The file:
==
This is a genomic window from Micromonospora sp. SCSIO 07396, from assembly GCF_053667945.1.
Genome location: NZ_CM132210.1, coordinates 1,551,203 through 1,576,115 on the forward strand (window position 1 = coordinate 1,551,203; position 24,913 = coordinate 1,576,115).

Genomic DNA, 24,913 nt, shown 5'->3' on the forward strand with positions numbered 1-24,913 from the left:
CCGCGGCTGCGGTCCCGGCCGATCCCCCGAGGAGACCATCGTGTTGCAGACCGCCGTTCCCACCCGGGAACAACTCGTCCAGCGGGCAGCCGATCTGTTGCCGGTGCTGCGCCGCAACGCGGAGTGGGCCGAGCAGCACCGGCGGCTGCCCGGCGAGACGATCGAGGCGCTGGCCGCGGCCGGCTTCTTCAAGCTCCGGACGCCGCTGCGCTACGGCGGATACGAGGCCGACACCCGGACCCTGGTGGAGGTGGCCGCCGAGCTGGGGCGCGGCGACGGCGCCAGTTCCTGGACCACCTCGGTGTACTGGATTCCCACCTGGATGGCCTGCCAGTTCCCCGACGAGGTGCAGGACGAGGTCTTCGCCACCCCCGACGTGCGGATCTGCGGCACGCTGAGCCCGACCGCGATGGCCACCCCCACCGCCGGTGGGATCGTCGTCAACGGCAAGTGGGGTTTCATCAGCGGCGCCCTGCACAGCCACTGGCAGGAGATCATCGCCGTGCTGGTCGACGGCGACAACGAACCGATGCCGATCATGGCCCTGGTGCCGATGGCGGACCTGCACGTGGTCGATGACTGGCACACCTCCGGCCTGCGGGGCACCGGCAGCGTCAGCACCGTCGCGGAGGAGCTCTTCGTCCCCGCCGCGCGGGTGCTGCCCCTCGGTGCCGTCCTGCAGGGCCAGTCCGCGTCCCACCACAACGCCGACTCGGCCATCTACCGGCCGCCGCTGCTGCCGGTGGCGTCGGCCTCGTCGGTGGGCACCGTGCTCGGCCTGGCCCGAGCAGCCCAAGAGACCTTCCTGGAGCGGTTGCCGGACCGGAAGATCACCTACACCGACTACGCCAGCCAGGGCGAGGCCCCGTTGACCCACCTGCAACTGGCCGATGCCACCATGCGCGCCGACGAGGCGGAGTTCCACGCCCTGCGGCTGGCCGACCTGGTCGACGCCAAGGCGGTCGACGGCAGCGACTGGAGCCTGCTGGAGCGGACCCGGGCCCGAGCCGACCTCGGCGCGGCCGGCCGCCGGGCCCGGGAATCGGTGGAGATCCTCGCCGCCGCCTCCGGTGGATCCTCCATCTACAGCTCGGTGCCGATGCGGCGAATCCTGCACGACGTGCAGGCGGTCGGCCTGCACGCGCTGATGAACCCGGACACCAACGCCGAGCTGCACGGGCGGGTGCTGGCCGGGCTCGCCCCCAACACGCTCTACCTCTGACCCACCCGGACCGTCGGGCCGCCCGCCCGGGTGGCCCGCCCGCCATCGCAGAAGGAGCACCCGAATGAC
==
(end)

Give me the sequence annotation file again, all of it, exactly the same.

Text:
This is a genomic window from Micromonospora sp. SCSIO 07396, from assembly GCF_053667945.1.
Genome location: NZ_CM132210.1, coordinates 1,551,203 through 1,576,115 on the forward strand (window position 1 = coordinate 1,551,203; position 24,913 = coordinate 1,576,115).

Genomic DNA, 24,913 nt, shown 5'->3' on the forward strand with positions numbered 1-24,913 from the left:
CCGCGGCTGCGGTCCCGGCCGATCCCCCGAGGAGACCATCGTGTTGCAGACCGCCGTTCCCACCCGGGAACAACTCGTCCAGCGGGCAGCCGATCTGTTGCCGGTGCTGCGCCGCAACGCGGAGTGGGCCGAGCAGCACCGGCGGCTGCCCGGCGAGACGATCGAGGCGCTGGCCGCGGCCGGCTTCTTCAAGCTCCGGACGCCGCTGCGCTACGGCGGATACGAGGCCGACACCCGGACCCTGGTGGAGGTGGCCGCCGAGCTGGGGCGCGGCGACGGCGCCAGTTCCTGGACCACCTCGGTGTACTGGATTCCCACCTGGATGGCCTGCCAGTTCCCCGACGAGGTGCAGGACGAGGTCTTCGCCACCCCCGACGTGCGGATCTGCGGCACGCTGAGCCCGACCGCGATGGCCACCCCCACCGCCGGTGGGATCGTCGTCAACGGCAAGTGGGGTTTCATCAGCGGCGCCCTGCACAGCCACTGGCAGGAGATCATCGCCGTGCTGGTCGACGGCGACAACGAACCGATGCCGATCATGGCCCTGGTGCCGATGGCGGACCTGCACGTGGTCGATGACTGGCACACCTCCGGCCTGCGGGGCACCGGCAGCGTCAGCACCGTCGCGGAGGAGCTCTTCGTCCCCGCCGCGCGGGTGCTGCCCCTCGGTGCCGTCCTGCAGGGCCAGTCCGCGTCCCACCACAACGCCGACTCGGCCATCTACCGGCCGCCGCTGCTGCCGGTGGCGTCGGCCTCGTCGGTGGGCACCGTGCTCGGCCTGGCCCGAGCAGCCCAAGAGACCTTCCTGGAGCGGTTGCCGGACCGGAAGATCACCTACACCGACTACGCCAGCCAGGGCGAGGCCCCGTTGACCCACCTGCAACTGGCCGATGCCACCATGCGCGCCGACGAGGCGGAGTTCCACGCCCTGCGGCTGGCCGACCTGGTCGACGCCAAGGCGGTCGACGGCAGCGACTGGAGCCTGCTGGAGCGGACCCGGGCCCGAGCCGACCTCGGCGCGGCCGGCCGCCGGGCCCGGGAATCGGTGGAGATCCTCGCCGCCGCCTCCGGTGGATCCTCCATCTACAGCTCGGTGCCGATGCGGCGAATCCTGCACGACGTGCAGGCGGTCGGCCTGCACGCGCTGATGAACCCGGACACCAACGCCGAGCTGCACGGGCGGGTGCTGGCCGGGCTCGCCCCCAACACGCTCTACCTCTGACCCACCCGGACCGTCGGGCCGCCCGCCCGGGTGGCCCGCCCGCCATCGCAGAAGGAGCACCCGAATGAC